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Individualized Developmental Care for the Very Low-Birth-Weight Preterm Infant Medical and Neurofunctional Effects

Heidelise Als, PhD; Gretchen Lawhon, RN, PhD; Frank H. Duffy, MD; Gloria B. McAnulty, PhD; Rita Gibes-Grossman, RN, MS; Johan G. Blickman, MD
JAMA. 1994;272(11):853-858. doi:10.1001/jama.1994.03520110033025.
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Objective.  —To investigate the effectiveness of individualized developmental care in reducing medical and neurodevelopmental sequelae for very low-birth-weight infants.

Design.  —Randomized controlled trial.

Setting.  —Newborn intensive care unit.

Patients.  —Thirty-eight singleton preterm infants, free of known congenital abnormalities, weighing less than 1250 g, born before 30 weeks' gestation, mechanically ventilated within 3 hours of delivery and for more than 24 hours in the first 48 hours, randomly assigned to a control or an experimental group.

Intervention.  —Caregiving by nurses specifically trained in individualized developmental care; observation and documentation of the infants' behavior within 12 hours of admission, and subsequently every 10th day; developmental care recommendations and ongoing clinical support for the nurses and parents based on regular observation of the infant by developmental specialists; and the availability of special caregiving accessories.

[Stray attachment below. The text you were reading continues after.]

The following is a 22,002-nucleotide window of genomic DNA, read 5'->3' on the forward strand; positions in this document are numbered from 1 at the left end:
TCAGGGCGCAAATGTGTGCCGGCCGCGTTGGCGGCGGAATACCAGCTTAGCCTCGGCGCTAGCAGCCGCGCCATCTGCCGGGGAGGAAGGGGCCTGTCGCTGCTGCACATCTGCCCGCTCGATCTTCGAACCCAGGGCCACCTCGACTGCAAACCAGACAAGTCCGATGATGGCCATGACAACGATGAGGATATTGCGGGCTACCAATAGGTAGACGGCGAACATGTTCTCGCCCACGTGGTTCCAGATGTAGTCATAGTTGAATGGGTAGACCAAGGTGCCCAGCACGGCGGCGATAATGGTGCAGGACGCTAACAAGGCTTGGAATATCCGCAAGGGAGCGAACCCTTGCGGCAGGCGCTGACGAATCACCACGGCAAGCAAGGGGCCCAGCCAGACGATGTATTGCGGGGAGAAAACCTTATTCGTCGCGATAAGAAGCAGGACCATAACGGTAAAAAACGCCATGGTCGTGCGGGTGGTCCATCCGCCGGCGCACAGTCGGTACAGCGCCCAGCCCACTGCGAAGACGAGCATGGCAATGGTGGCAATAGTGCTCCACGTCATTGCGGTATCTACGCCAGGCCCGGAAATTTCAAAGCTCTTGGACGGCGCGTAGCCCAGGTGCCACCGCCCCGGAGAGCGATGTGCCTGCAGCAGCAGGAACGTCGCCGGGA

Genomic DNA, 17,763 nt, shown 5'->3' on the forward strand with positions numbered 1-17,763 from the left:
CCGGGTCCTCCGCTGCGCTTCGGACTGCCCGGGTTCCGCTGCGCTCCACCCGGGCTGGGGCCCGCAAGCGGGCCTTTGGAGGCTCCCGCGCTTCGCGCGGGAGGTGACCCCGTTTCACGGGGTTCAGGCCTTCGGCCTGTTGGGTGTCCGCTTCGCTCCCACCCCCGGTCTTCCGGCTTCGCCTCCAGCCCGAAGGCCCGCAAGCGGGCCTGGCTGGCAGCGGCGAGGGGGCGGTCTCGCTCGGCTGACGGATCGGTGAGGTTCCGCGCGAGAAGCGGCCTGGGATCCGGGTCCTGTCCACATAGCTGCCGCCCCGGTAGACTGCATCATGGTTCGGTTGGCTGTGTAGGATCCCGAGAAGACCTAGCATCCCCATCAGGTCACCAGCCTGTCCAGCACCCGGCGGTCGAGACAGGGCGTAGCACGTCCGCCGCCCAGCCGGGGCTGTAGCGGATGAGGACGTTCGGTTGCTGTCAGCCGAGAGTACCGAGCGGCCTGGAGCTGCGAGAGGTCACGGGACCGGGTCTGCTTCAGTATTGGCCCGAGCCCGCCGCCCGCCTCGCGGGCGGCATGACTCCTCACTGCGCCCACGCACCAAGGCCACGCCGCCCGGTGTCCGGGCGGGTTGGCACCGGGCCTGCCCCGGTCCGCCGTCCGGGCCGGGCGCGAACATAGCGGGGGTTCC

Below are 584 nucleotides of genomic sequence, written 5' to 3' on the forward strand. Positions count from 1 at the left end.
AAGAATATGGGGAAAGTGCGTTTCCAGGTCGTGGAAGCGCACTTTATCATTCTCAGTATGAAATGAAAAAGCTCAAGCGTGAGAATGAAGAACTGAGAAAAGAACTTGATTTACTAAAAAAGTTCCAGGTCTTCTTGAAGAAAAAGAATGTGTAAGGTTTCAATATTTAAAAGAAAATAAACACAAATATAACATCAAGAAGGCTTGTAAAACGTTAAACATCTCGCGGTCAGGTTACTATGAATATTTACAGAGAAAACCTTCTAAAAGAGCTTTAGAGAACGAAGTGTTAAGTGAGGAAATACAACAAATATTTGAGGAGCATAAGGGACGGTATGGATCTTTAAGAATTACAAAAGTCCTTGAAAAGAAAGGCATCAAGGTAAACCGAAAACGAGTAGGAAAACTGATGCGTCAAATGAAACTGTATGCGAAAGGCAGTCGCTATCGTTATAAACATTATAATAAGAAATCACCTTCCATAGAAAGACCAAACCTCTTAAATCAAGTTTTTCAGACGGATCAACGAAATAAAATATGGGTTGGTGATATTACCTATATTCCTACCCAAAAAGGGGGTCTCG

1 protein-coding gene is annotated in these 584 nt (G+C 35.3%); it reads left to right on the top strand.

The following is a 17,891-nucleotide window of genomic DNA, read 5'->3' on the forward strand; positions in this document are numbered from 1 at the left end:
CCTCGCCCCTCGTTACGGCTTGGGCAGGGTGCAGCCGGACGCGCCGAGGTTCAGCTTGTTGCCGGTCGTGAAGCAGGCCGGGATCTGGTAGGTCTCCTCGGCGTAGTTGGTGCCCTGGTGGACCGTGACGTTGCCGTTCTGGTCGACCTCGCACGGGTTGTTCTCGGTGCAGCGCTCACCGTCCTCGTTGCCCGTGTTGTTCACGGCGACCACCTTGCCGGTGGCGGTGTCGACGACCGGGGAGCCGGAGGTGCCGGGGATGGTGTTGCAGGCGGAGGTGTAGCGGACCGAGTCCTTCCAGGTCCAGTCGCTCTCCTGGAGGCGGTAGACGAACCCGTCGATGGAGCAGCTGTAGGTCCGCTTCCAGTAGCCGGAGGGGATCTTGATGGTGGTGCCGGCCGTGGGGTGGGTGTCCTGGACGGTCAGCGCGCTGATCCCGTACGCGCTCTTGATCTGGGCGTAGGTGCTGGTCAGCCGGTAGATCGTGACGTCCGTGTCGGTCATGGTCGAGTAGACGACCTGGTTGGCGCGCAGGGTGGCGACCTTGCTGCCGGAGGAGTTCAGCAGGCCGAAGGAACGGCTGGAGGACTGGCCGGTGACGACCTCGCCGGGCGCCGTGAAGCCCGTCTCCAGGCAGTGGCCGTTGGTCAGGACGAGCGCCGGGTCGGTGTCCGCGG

Main Outcome Measures.  —Medical outcome, including average daily weight gain; number of days the infant required mechanical ventilation, oxygen, gavage tube feeding, and hospitalization; severity of retinopathy of prematurity, bronchopulmonary dysplasia, pneumothorax, and intraventricular hemorrhage; pediatric complications; age at discharge; and hospital charges. Neurodevelopmental outcome, including Assessment of Preterm Infants' Behavior scale and quantified electroencephalography (2 weeks after due date); and Bayley Scales of Infant Development and Kangaroo Box Paradigm (9 months after due date).

Results.  —The infants in the experimental group had a significantly shorter duration of mechanical ventilation and supplemental oxygen support; earlier oral feeding; reduced incidence of intraventricular hemorrhage, pneumothorax, and severe bronchopulmonary dysplasia; improved daily weight gain; shorter hospital stays; younger ages at hospital discharge; and reduced hospital charges compared with the infants in the control group. At 2 weeks after their due dates, these infants also showed improved autonomic regulation, motor system functioning, self-regulatory abilities, and visual evoked potential measures; and at 9 months, they had improved Bayley Mental and Psychomotor Developmental Index scores, as well as Kangaroo Box Paradigm scores.

Conclusion.  —Very low-birth-weight preterm infants may benefit from individualized developmental care in the neonatal intensive care unit in terms of medical and neurodevelopmental outcome.(JAMA. 1994;272:853-858)


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